S7 Table. Effect of skn-1b reconstitution in AIY interneurons on dwelling behavior performed in presence of 0.033x OP50 at the origin.


S8 Table. Effect of pan-neuronal skn-1b reconstitution on dwelling behavior performed in presence of 0.033x OP50 at the origin.


Author Contributions

  1. Conceptualization: SC MAW.
  2. Data curation: WBI MAW SC.
  3. Formal analysis: WBI MAW TGS SC.
  4. Funding acquisition: MPM JVCC.
  5. Investigation: WBI MAW TGS AL JVCC SC.
  6. Methodology: MAW SC.
  7. Project administration: MAW SC.
  8. Resources: MPM.
  9. Supervision: MAW MPM SC.
  10. Validation: WBI MAW SC.
  11. Visualization: SC.
  12. Writing – original draft: SC MPM.
  13. Writing – review & editing: SC MPM.


  1. 1. Son TG, Camandola S, Mattson MP. Hormetic dietary phytochemicals. Neuromolecular Med. 2008;10: 236–246. pmid:18543123
  2. 2. Tullet JM, Hertweck M, An JH, Baker J, Hwang JY, Liu S, et al. Direct inhibition of the longevity -promoting factor SKN-1 by insulin-like signaling in C. elegans. Cell. 2008; 132:1025–1038. pmid:18358814
  3. 3. Sykiotis GP, Bohmann D. Keap1/Nrf2 signaling regulates oxidative stress tolerance and lifespan in Drosophila. Dev Cell. 2008; 14:76–85. pmid:18194654
  4. 4. Lewis KN, Wason E, Edrey YH, Kristan DM, Nevo E, Buffenstein R. Regulation of Nrf2 signaling and longevity in naturally long-lived rodents. Proc. Natl. Acad. Sci. USA 2015; 112:3722–3727. pmid:25775529
  5. 5. Lewis KN, Andziak B, Yang T, Buffenstein R. The naked mole-rat response to oxidative stress: just deal with it. Antioxid. Redox Signal. 2013; 19: 1388–1399. pmid:23025341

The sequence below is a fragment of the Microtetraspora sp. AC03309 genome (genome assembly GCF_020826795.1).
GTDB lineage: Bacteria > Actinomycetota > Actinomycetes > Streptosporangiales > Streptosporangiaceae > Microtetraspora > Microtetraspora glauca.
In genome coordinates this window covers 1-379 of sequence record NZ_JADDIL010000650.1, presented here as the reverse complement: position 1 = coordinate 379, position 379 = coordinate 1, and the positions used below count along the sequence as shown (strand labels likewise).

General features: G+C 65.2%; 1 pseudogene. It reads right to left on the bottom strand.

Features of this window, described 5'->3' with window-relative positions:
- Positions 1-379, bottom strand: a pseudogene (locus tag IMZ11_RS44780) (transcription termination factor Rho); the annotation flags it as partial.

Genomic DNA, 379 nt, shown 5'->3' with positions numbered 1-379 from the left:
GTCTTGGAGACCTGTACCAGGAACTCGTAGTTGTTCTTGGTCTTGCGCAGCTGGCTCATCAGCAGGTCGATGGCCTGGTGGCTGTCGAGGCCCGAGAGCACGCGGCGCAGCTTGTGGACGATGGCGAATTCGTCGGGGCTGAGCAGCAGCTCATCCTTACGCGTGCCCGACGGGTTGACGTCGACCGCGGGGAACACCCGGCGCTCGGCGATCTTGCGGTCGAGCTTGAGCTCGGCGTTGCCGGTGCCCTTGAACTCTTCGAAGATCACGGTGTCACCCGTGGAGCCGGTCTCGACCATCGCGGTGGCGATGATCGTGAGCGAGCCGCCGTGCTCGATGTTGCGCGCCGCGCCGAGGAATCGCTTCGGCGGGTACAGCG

6. 6. Lopez-Otin C, Galluzzi L, Freije JM, Madeo F, Kroemer G. Metabolic control of longevity. Cell. 2016; 166:802–821. pmid:27518560
  7. 7. Bishop NA, Guarente L. Genetic Links between diet and lifespan; shared mechanisms from yeast to humans. Nat. Rev. Genet. 2007; 8: 835–844. pmid:17909538
  8. 8. Fontana L, Partridge L, Longo VD. Extending healthy life span- from yeast to humans. Science 2010: 328:321–326. pmid:20395504
  9. 9. Jeong DE, Artan M, Seo K, Lee SJ. Regulation of lifespan by chemosensory and thermosensory systems: findings in invertebrates and their implivcations in mammalian aging. Front. Genet. 2012; 3: 218. pmid:23087711
  10. 10. Libert S, Zwiener J, Chu X, Vanvoorhies W, Roman G, Pletcher SD. Regulation of Drosophila life span by olfaction and food-derived odors. Science. 2007; 315:1133–1137. pmid:17272684
  11. 11. Apfeld J, Kenyon C. Regulation of lifespan by sensory perception in Caenorhabditis elegans. nature. 1999; 402:804–809. pmid:10617200
  12. 12. Alcedo J, Kenyon C. Regulation of C. elegans longevity by specific gustatory and olfactory neurons. Neuron. 2004; 41:45–55. pmid:14715134
  13. 13. Bishop N.A. & Guarente L. Two neurons mediate diet-restriction-induced longevity in C. elegans. Nature 447, 545–549 (2007) pmid:17538612
  14. 14. Son TG, Camandola S, Arumugam TV, Cutler RG, Telljohann RS, Mughal MR, et al. Plumbagin a novel Nrf2/ARE activator, protects against cerebral ischemia. J Neurochem. 2010; 112: 1316–925. pmid:20028456
  15. 15. Shih AY, Li P, Murphy TH. A small-molecule-inducible Nrf2-mediated antioxidant response provide prophylaxis against cerebral ischemia in vivo. J Neurosci. 2005; 25:10321–10335. pmid:16267240
  16. 16. Satoh T, Okamoto SI, Cui J, Watanabe Y, Furuta K, Suzuki M, et al. Activation of Keap1/Nrf2 pathway for neuroprotection by electrophilic phase II inducers. Proc Natl Acad Sci USA. 2006; 103: 768–773. pmid:16407140
  17. 17. Chen PC, Vargas MR, Pani AK, Smeyne RJ, Johnson DA, Kan YW, et al. Nrf2-mediated neuroprotection in the MPTP mouse model of Parkinson's disease: Critical role for the astrocyte. Proc Natl Acad Sci USA. 2009; 106: 2933–2938. pmid:19196989
  18. 18. Cook AL, Vitale AM, Ravishankar S, Matigian N, Sutherland GT, Shan GT, et al. NRF2 activation restores disease related metabolic deficiencies in olfactory neurosphere-derived cells from patients with sporadic Parkinson's disease. PLoS One. 2011;6: e21907. pmid:21747966